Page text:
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Clinical Crossroads
Clinician's Corner
September 25, 2002

A 46-Year-Old Man With Anxiety and Nightmares After a Motor Vehicle Collision

Author Affiliations

Author Affiliations: Dr Stein is Professor of Psychiatry In-Residence and Director, Anxiety Disorders Program, Department of Psychiatry, University of California, San Diego; and Chief, Anxiety & Traumatic Stress Disorders Clinic, San Diego Veterans Affairs Medical Center.


Clinical Crossroads Section Editor: Margaret A. Winker, MD, Deputy Editor.

JAMA. 2002;288(12):1513-1521. doi:10.1001/jama.288.12.1513

DR SHIP: Mr M is a 46-year-old man who has experienced physical and emotional symptoms following a recent motor vehicle collision. He lives with his wife near Boston and works as an artist. He has managed care insurance.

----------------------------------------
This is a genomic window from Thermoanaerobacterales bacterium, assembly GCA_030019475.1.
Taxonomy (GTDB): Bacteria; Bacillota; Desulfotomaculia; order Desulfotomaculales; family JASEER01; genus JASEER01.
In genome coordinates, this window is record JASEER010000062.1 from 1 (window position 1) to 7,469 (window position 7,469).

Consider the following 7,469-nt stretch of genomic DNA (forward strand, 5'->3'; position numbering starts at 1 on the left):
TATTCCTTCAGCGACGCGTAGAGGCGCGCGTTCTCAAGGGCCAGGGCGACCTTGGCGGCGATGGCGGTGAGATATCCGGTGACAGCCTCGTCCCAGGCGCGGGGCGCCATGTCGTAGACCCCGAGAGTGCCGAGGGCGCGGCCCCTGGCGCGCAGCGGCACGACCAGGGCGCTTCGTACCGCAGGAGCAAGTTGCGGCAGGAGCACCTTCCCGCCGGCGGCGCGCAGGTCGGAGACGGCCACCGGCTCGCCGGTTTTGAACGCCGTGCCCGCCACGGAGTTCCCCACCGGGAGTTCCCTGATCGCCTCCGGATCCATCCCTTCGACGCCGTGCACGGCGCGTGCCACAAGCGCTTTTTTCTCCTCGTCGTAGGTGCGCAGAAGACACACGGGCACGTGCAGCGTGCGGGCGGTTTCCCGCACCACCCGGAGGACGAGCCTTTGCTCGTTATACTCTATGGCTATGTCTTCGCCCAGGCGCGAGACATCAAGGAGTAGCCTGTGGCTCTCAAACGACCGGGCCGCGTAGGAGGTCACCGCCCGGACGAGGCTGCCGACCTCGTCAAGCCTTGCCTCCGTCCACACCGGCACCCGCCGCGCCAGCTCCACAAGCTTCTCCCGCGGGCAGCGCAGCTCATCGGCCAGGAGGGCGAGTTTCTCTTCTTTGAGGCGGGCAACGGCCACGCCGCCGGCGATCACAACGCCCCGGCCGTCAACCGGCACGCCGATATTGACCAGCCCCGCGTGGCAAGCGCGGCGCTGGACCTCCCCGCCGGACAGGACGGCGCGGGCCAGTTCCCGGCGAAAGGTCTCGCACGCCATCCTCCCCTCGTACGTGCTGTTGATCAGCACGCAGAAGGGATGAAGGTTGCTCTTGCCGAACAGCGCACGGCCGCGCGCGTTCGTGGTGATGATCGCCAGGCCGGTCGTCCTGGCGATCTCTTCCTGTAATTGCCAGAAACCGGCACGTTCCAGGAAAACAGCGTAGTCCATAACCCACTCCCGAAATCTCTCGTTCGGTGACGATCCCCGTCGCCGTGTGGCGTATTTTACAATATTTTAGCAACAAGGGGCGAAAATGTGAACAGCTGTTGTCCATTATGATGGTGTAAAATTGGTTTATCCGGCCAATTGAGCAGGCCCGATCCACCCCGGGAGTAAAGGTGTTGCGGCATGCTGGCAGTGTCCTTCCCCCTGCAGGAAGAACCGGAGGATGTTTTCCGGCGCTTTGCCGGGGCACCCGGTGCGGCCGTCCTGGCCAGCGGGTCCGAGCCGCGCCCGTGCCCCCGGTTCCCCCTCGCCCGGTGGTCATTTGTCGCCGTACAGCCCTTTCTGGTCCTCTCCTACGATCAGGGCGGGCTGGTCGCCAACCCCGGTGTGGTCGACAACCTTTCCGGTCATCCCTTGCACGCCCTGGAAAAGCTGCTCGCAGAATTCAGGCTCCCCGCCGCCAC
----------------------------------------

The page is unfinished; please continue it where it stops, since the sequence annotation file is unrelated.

Mr M's history includes 3 unrelated motor vehicle collisions. The first occurred overseas in December 1999. At that time, he was a backseat passenger in a taxicab struck by another vehicle. He had a thoracic compression fracture and required a prolonged course of rehabilitation. He recovered from this event except for some back and neck spasms. In June 2001, Mr M was a belted driver when his car was rear-ended. His neck and back pain and spasms returned, and he returned to physical therapy. In late January 2002, he was a belted front-seat passenger in a car struck head-on by another vehicle. The air bag deployed. He sustained 3 fractured ribs and multiple contusions; his back and neck pain returned.

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